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Shifting focus to white voters divides Democrats

Democratic presidential nominee Hillary Clinton and Representative Linda Sanchez waved on stage in September.Alex Wong/Getty Images

WASHINGTON — Donald Trump’s White House victory, fueled in part by nativist rhetoric, has exposed schisms over race in the Democratic Party, as minority lawmakers worry that the party will abandon its diverse constituency in the hunt to win back working-class whites.

Several members of the Congressional Black Caucus, the former head of the Congressional Hispanic Caucus, and activists who work with both groups cautioned in interviews against turning away from the coalition that helped President Obama win two terms.

“By focusing in on, primarily, the white middle and working class, and by taking for granted the black working class or the black underclass, the party will add an arm and lose a body,” said Representative Bobby Rush, a member of the Congressional Black Caucus from Chicago. “The black vote is the foundation of the Democratic Party and we won’t be taken for granted.”


The Democrats’ internal debate over identity politics, and how much to prioritize issues of race, has been fueled by some prominent congressional Democrats who called on the party to develop a retooled, economics-first message specifically targeting white working-class voters — the group some analysts deemed responsible for Trump’s victory over Hillary Clinton.

“[Clinton] should have won this election by 10 percentage points,” Senator Bernie Sanders, the independent from Vermont who challenged Clinton in the Democratic primary, said after the general election. “The question is: Why is it that millions of white working-class people who voted for Obama turned their backs on the Democratic Party?”

The data back up Sanders’ point. Compared to Obama in 2012, Clinton fared significantly worse among white voters in Pennsylvania, Iowa, Ohio, Wisconsin, and Michigan — and lost all four states.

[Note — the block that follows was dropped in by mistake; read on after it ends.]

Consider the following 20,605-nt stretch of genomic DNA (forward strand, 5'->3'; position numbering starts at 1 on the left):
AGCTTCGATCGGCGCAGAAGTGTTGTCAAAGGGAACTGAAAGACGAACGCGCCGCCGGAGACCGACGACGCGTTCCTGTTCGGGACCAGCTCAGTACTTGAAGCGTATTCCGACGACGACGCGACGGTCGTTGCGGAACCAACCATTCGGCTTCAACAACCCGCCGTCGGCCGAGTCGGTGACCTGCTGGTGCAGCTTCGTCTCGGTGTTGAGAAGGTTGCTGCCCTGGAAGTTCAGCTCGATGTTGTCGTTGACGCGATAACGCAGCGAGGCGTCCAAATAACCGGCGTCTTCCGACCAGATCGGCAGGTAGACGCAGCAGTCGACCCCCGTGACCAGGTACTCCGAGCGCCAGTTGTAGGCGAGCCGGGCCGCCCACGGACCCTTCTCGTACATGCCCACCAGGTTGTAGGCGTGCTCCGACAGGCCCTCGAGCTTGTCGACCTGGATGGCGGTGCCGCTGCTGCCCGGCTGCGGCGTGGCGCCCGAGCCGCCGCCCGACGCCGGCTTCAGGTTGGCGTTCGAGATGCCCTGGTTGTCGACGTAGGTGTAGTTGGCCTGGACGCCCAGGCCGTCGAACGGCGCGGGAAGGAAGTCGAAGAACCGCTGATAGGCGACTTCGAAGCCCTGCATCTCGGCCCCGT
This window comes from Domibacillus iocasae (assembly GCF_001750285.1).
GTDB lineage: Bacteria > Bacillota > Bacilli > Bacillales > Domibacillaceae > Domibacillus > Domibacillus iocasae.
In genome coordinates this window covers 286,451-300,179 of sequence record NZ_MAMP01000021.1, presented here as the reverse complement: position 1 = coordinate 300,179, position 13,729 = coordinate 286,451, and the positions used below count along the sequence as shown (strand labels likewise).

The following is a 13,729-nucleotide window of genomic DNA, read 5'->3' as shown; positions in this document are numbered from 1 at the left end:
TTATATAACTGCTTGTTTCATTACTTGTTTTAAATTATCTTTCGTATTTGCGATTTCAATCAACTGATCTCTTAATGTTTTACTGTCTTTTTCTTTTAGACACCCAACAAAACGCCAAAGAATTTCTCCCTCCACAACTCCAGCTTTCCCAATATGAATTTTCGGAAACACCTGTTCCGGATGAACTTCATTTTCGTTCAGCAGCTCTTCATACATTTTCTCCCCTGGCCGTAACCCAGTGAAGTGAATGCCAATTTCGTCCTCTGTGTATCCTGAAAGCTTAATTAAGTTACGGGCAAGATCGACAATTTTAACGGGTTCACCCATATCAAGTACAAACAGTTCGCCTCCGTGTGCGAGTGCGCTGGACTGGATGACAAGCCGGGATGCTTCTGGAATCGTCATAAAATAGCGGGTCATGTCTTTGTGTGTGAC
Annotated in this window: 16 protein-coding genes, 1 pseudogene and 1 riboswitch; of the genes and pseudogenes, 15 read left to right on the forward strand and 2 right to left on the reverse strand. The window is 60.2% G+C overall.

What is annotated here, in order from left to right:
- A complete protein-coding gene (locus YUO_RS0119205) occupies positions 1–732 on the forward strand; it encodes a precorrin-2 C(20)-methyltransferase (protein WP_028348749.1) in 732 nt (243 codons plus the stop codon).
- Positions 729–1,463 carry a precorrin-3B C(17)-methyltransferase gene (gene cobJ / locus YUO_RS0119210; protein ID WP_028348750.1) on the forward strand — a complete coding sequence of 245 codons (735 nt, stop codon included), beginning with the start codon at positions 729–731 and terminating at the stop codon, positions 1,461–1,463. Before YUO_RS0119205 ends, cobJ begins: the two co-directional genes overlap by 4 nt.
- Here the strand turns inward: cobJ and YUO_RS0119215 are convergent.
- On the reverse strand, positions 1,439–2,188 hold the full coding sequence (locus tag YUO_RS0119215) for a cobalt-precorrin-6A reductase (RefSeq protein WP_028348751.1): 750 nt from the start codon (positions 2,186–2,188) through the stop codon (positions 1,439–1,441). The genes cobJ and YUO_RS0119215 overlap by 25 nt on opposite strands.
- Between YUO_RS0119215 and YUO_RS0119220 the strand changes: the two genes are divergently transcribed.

In the latter two states, Clinton received only 42 percent and 36 percent of the white vote, respectively, compared to Obama’s 48 percent and 44 percent in 2012.


Vice President Joe Biden, whose working-class roots in Scranton, Pa., are a core part of his political identity, has said he believes the Clinton campaign and the Democratic Party have not “shown enough respect” for disaffected whites.

Representative Tim Ryan, a Democrat from Ohio, mounted an unsuccessful bid against Nancy Pelosi of California as House minority leader in part, he said, because the party had been overtaken by “coastal elites” who place an outsized priority on social and cultural issues. Another vocal congressional Democrat, Kurt Schrader of Oregon, went further, denouncing the party’s recent focus on issues of race and identity.

“We had a pure social, cultural agenda this election cycle,” Schrader said. “It’s time for us to get back to [economics].”

Representative Tim Ryan, a Democrat from Ohio, walked back to vote in the House Democratic Caucus elections on Capitol Hill on Nov. 30.Susan Walsh/Associated Press

Prominent Democrats said a balance needs to be struck. Clinton also underperformed Obama among young people, nonwhites, and college-educated voters, so Democrats must also maintain their efforts to pursue those groups.

Furthermore, analysts have said, the country’s demographics are changing in the Democrats’ favor — as it becomes more diverse, such states as Georgia, Arizona, and even Texas may come within reach.

“I don’t want to overcorrect here,” said Representative Linda Sanchez, a California congresswoman and the former head of the Hispanic caucus. “I don’t think we need to lose one part of our base to appease another. The Democratic message appeals across the ethnic and racial divides.”